One of the good surprises to this dress is actually how versatile it is to accessorize.  In these photos, I went for the brown and snow white tones, but is also works well with black shoes and earrings, as well as dusty greys as well as maroon brown-reds or orange tones.  My two-tone, brown and cream, slingback spectator heels are actually a good example of how the 1970’s era can imitate the 1940s era so closely the difference is almost indistinguishable.  What I like about 70’s-does-40’s shoes are the chance of finding them in a much more wearable state, as well as cheaper prices!  The rest of my accessories are true older-era vintage, however.  My gloves, my earrings, and the little beetle brooch are all from my Grandmother, while the 40’s hat is my very first vintage piece of headwear I acquired from a second-hand shop so many years back now.  It’s so hard to find brimmed hats from the 40’s and earlier in decent condition, and this one is a winner that has some stunning petersham ribbon decoration to boot!  In fall weather my allergy sensitive nose needs attention too, so I couldn’t resist grabbing this lovely seasonal handkerchief from my collection to pair it with my outfit for the day!

Yellow does have the connotation (at least so I’ve heard) that it does not “work” for many people, but I think this stylish golden hue is a bit more promising than other ochre shades!  Granted, I suppose I am a bit biased…I have made a hat in this shade already!  Besides, I know that just because something is pushed as a style ‘trend’ or ‘fad’ doesn’t mean people really like it on their own terms, after all.  My hope is that I have presented an attractive way to style and accessorize this golden maize color, though.  I have taken what is on trend, and interpreted it for myself using the way the past had done it before.  What goes around comes around and fashion is persistently resurfacing in surprising ways.  In the hands of someone who sews, fashion is whatever you make it!  Are you or have you worn a similar golden tone, or have you used your sewing talents to find a way to better like a style or shade of color?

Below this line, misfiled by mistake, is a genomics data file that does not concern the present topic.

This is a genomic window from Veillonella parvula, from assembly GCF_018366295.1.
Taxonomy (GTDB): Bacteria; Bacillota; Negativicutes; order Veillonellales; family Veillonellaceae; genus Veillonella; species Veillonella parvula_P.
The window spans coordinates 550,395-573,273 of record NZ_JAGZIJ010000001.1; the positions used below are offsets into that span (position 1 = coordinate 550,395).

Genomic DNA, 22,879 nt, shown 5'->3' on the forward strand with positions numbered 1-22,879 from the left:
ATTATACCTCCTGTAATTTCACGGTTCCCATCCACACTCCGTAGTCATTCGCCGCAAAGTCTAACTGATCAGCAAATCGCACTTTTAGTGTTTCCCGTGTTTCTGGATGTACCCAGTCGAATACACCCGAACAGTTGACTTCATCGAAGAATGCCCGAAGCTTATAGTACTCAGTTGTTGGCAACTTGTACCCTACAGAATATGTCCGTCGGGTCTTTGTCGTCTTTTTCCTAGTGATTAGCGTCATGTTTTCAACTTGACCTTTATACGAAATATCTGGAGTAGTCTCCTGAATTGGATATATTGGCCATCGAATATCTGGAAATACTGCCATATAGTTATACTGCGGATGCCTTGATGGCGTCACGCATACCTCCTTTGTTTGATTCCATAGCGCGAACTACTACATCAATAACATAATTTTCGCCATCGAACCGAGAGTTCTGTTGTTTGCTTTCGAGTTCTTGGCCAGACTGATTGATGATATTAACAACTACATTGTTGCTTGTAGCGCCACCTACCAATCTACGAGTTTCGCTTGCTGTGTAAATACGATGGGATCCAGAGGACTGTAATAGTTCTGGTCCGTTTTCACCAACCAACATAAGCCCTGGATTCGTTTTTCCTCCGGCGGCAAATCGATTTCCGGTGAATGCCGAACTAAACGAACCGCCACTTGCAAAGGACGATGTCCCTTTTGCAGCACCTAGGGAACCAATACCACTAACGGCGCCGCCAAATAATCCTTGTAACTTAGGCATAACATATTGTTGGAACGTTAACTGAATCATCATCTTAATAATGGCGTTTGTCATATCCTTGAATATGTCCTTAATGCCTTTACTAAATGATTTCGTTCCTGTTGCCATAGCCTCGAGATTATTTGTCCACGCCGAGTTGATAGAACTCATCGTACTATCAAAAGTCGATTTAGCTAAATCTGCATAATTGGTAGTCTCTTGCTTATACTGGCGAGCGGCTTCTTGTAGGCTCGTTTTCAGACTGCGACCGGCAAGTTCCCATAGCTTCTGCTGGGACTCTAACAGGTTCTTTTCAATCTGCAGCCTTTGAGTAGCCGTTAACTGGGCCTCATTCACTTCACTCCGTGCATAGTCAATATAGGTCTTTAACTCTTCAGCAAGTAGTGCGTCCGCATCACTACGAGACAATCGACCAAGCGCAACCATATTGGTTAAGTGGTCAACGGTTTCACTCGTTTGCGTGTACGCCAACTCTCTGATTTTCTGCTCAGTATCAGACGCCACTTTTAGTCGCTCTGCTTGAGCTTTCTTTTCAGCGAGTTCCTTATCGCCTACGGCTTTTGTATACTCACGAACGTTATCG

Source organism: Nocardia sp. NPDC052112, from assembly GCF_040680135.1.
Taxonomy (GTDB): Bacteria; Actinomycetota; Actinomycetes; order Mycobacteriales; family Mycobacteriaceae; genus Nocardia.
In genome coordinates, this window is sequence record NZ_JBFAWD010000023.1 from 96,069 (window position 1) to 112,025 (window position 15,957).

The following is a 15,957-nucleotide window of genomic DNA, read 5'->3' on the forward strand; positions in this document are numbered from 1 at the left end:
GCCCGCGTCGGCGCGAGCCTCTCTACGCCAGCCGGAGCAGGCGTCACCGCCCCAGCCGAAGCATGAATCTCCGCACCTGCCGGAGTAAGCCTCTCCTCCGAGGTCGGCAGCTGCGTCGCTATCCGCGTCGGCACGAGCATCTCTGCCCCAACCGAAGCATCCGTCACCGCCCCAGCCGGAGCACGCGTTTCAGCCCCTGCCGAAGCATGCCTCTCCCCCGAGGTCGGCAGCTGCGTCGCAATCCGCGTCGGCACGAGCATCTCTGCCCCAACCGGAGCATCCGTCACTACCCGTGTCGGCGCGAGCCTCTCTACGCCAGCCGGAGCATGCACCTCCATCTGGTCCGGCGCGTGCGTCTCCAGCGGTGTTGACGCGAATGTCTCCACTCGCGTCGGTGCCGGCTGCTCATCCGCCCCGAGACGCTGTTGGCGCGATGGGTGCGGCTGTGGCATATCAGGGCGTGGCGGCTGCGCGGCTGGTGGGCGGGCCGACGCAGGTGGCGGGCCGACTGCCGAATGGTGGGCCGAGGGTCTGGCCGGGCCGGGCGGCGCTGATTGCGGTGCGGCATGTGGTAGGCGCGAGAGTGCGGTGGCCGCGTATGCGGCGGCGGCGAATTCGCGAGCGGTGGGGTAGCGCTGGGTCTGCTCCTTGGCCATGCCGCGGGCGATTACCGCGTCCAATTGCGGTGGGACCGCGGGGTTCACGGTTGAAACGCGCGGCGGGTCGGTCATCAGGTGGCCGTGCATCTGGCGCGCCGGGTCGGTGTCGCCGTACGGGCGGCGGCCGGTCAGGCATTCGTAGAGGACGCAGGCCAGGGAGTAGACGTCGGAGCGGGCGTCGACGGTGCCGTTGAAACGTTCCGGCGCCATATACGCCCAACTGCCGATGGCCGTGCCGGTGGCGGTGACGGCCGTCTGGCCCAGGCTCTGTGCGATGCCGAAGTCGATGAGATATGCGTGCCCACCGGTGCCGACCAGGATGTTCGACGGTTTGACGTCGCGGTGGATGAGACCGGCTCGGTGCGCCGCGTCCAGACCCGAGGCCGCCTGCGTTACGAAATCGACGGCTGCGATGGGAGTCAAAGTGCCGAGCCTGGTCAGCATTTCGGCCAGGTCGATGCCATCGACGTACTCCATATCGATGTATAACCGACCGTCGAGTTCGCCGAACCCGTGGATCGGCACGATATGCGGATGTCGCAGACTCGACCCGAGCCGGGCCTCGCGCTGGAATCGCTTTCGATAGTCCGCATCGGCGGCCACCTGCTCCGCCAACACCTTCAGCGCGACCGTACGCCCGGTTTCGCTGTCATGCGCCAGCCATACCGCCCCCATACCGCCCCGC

“I, However, Am Not Afraid of You…”

On a day that revolves around fear and frights, I can’t help but default to America’s Sweetheart, Peggy Carter, for the self-assurance to have a heroine’s heart!  She was speaking to her nemesis, a woman who almost wiped out all of New York, when Peggy uttered my title’s quote, a perfect mantra for Halloween night.

In those same first five minutes of the Second Season, you can see Agent Carter in a striking suit of the unusual combination of peach blouse and forest green skirt and jacket (see part of that here).  I have interpreted this set into my own wardrobe, and as it has all the colors associated with Halloween, I’ll think of this outfit as a fashionable pumpkin!

There wasn’t a whole lot of sewing needed for me to have this set.  I sewed the blouse, and it is a luxurious everyday basic piece, in a cheery color, which I needed in my wardrobe anyway.  The skirt is something I’ve had in my closet for the past decade, a RTW piece which had been not seeing much wear as of late, so it was time for a simple re-fashion to perk it up.  My optional suit jacket is a true vintage piece that had been given to me by a friend, and fits like it was made for me.  It was that simple – my easiest Agent Carter outfit yet!  Perhaps the style choices of myself and Peggy are naturally on the same page – maybe that’s why I feel the need to have every one of her outfits in my closet as well, he he.  Many of her wardrobe choices have a sensible practicality combined with a panache for a touch of standout details.  Perhaps there is something in your closet, too, that can translate easily into an Agent Carter outfit of your choice?!